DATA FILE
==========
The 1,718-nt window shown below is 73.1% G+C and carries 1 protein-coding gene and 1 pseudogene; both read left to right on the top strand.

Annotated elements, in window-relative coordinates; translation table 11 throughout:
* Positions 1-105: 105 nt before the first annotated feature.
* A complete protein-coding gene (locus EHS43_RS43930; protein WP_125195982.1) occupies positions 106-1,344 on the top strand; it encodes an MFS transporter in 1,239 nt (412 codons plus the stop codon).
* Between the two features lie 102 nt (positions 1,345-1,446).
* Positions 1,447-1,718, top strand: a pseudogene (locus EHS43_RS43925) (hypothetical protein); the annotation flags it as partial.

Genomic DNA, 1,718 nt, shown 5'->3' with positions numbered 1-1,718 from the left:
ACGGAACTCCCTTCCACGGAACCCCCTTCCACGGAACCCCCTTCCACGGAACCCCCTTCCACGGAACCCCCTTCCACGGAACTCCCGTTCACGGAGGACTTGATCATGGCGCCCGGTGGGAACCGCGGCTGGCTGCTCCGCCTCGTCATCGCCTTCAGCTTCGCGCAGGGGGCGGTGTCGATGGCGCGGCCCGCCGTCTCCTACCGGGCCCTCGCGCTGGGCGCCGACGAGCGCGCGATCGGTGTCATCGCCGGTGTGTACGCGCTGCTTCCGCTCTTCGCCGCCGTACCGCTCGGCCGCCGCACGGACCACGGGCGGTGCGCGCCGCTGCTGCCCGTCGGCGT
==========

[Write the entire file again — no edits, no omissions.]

The 1,718-nt window shown below is 73.1% G+C and carries 1 protein-coding gene and 1 pseudogene; both read left to right on the top strand.

Annotated elements, in window-relative coordinates; translation table 11 throughout:
* Positions 1-105: 105 nt before the first annotated feature.
* A complete protein-coding gene (locus EHS43_RS43930; protein WP_125195982.1) occupies positions 106-1,344 on the top strand; it encodes an MFS transporter in 1,239 nt (412 codons plus the stop codon).
* Between the two features lie 102 nt (positions 1,345-1,446).
* Positions 1,447-1,718, top strand: a pseudogene (locus EHS43_RS43925) (hypothetical protein); the annotation flags it as partial.

Genomic DNA, 1,718 nt, shown 5'->3' with positions numbered 1-1,718 from the left:
ACGGAACTCCCTTCCACGGAACCCCCTTCCACGGAACCCCCTTCCACGGAACCCCCTTCCACGGAACCCCCTTCCACGGAACTCCCGTTCACGGAGGACTTGATCATGGCGCCCGGTGGGAACCGCGGCTGGCTGCTCCGCCTCGTCATCGCCTTCAGCTTCGCGCAGGGGGCGGTGTCGATGGCGCGGCCCGCCGTCTCCTACCGGGCCCTCGCGCTGGGCGCCGACGAGCGCGCGATCGGTGTCATCGCCGGTGTGTACGCGCTGCTTCCGCTCTTCGCCGCCGTACCGCTCGGCCGCCGCACGGACCACGGGCGGTGCGCGCCGCTGCTGCCCGTCGGCGT